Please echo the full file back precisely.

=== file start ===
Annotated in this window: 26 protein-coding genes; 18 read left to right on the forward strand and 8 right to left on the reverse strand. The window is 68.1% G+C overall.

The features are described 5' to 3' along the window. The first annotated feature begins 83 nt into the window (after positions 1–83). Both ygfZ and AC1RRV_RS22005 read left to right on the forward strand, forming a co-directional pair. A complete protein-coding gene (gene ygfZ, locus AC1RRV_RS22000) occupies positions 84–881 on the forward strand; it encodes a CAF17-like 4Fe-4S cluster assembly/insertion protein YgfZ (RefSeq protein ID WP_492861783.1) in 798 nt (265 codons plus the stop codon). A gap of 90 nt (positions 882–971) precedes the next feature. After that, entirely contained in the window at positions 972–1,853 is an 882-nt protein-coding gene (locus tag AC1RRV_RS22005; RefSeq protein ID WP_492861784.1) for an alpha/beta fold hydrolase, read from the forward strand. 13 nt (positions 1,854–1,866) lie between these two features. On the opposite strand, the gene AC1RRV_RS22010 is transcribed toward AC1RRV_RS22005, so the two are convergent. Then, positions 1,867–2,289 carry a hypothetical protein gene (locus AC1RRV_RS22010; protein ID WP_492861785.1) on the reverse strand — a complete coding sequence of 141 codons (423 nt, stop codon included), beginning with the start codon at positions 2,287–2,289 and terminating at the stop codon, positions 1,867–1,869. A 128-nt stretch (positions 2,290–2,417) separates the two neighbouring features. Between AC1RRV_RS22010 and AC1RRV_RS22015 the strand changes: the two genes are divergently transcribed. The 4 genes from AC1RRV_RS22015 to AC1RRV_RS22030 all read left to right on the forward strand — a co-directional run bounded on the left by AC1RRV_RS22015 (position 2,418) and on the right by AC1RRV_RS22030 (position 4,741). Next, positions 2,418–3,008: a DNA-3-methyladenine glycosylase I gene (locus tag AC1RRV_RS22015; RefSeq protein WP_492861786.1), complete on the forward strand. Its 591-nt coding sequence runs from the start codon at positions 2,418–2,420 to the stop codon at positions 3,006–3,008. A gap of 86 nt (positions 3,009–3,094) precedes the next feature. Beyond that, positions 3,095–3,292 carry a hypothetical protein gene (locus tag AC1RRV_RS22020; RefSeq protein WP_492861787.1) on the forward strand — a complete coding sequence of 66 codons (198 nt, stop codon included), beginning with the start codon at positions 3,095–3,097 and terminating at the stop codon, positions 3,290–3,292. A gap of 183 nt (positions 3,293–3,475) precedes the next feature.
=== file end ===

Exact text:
Annotated in this window: 26 protein-coding genes; 18 read left to right on the forward strand and 8 right to left on the reverse strand. The window is 68.1% G+C overall.

The features are described 5' to 3' along the window. The first annotated feature begins 83 nt into the window (after positions 1–83). Both ygfZ and AC1RRV_RS22005 read left to right on the forward strand, forming a co-directional pair. A complete protein-coding gene (gene ygfZ, locus AC1RRV_RS22000) occupies positions 84–881 on the forward strand; it encodes a CAF17-like 4Fe-4S cluster assembly/insertion protein YgfZ (RefSeq protein ID WP_492861783.1) in 798 nt (265 codons plus the stop codon). A gap of 90 nt (positions 882–971) precedes the next feature. After that, entirely contained in the window at positions 972–1,853 is an 882-nt protein-coding gene (locus tag AC1RRV_RS22005; RefSeq protein ID WP_492861784.1) for an alpha/beta fold hydrolase, read from the forward strand. 13 nt (positions 1,854–1,866) lie between these two features. On the opposite strand, the gene AC1RRV_RS22010 is transcribed toward AC1RRV_RS22005, so the two are convergent. Then, positions 1,867–2,289 carry a hypothetical protein gene (locus AC1RRV_RS22010; protein ID WP_492861785.1) on the reverse strand — a complete coding sequence of 141 codons (423 nt, stop codon included), beginning with the start codon at positions 2,287–2,289 and terminating at the stop codon, positions 1,867–1,869. A 128-nt stretch (positions 2,290–2,417) separates the two neighbouring features. Between AC1RRV_RS22010 and AC1RRV_RS22015 the strand changes: the two genes are divergently transcribed. The 4 genes from AC1RRV_RS22015 to AC1RRV_RS22030 all read left to right on the forward strand — a co-directional run bounded on the left by AC1RRV_RS22015 (position 2,418) and on the right by AC1RRV_RS22030 (position 4,741). Next, positions 2,418–3,008: a DNA-3-methyladenine glycosylase I gene (locus tag AC1RRV_RS22015; RefSeq protein WP_492861786.1), complete on the forward strand. Its 591-nt coding sequence runs from the start codon at positions 2,418–2,420 to the stop codon at positions 3,006–3,008. A gap of 86 nt (positions 3,009–3,094) precedes the next feature. Beyond that, positions 3,095–3,292 carry a hypothetical protein gene (locus tag AC1RRV_RS22020; RefSeq protein WP_492861787.1) on the forward strand — a complete coding sequence of 66 codons (198 nt, stop codon included), beginning with the start codon at positions 3,095–3,097 and terminating at the stop codon, positions 3,290–3,292. A gap of 183 nt (positions 3,293–3,475) precedes the next feature.